Spurgeon's College is appealing to universities minister Jo Johnson to review a decision by the Office for Students (OfS) to reject its application for registration.
The OfS is the official regulator for higher education institutions in England. Institutions must be registered with the regulator in order to be officially recognised as providing higher education in England and to access public grant funding from the OfS or from UK Research and Innovation (UKRI).
Registration is also required in order to apply to the Home Office to accept international students using the Tier 4 sponsorship licence, and to apply for degree awarding powers or a university title.
Spurgeon's College is a highly respected evangelical Christian college in the UK and has trained Baptist ministers for over 163 years, having been founded in 1856 in South Croydon, London.
The OfS passed the college on 4 out of 5 tests for registration but concluded that it did not meet its financial sustainability test.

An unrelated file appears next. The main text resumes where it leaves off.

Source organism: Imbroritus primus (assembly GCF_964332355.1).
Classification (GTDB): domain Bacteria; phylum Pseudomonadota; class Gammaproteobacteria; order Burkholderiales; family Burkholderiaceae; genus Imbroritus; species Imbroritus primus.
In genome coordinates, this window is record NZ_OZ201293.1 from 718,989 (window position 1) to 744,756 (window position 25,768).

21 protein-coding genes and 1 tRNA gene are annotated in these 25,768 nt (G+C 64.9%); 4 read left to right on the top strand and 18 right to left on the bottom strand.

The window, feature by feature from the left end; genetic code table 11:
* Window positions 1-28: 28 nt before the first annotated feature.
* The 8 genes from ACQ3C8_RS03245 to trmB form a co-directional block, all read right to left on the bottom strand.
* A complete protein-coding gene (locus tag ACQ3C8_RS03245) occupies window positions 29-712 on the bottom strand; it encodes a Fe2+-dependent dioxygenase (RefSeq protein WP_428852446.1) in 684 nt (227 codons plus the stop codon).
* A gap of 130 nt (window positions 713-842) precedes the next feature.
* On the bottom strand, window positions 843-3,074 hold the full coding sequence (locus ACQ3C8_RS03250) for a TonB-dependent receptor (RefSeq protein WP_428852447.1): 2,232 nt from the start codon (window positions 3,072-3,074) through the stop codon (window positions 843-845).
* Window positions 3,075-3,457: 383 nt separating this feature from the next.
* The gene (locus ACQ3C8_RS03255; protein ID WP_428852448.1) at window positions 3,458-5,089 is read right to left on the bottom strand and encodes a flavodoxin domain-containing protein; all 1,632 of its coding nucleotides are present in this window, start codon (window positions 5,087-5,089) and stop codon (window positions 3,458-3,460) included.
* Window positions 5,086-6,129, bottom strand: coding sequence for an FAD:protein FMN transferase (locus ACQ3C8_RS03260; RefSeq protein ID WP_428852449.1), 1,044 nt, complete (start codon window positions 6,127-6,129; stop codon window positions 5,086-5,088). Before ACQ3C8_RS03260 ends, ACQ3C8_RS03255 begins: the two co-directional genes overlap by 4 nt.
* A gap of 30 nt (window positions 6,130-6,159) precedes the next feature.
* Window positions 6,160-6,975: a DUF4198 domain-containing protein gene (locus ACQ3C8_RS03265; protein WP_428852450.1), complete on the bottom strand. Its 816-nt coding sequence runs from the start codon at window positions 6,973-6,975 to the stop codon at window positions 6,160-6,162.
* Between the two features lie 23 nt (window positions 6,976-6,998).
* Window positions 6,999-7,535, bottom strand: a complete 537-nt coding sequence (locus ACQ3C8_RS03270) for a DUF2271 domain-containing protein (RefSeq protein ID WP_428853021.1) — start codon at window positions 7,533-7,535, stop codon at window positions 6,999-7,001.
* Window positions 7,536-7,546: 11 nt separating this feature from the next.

In a statement, Spurgeon's said it "fundamentally disagrees" with the OfS's financial assessment of the college and claimed it had been made on "seriously flawed assumptions".
The college said that it maintained a "robust balance sheet" with "funds in the bank and plans for the future".
It is asking Mr Johnson to undertake a review into what it called a "flawed" registration process and added that it is considering taking legal action against the decision.
While the OfS's verdict does not mean that the college has to close, the college said it was a "significant blow".
"This unfair and misguided decision by the OfS means that some of our hardworking students will be negatively impacted," it said.
"In some cases, they will no longer be able to access any kind of student loan or financial help from the Student Loans Company. Those students still eligible for loans will not be able to access the full amount.
"It is important to note that no question has been raised regarding the high quality of the College's educational offer."
It continued: "The OfS decision won't stop this vital work, but it is a significant blow to the College and its students, and we believe it is contrary to Government policies encouraging diversification of the higher education market."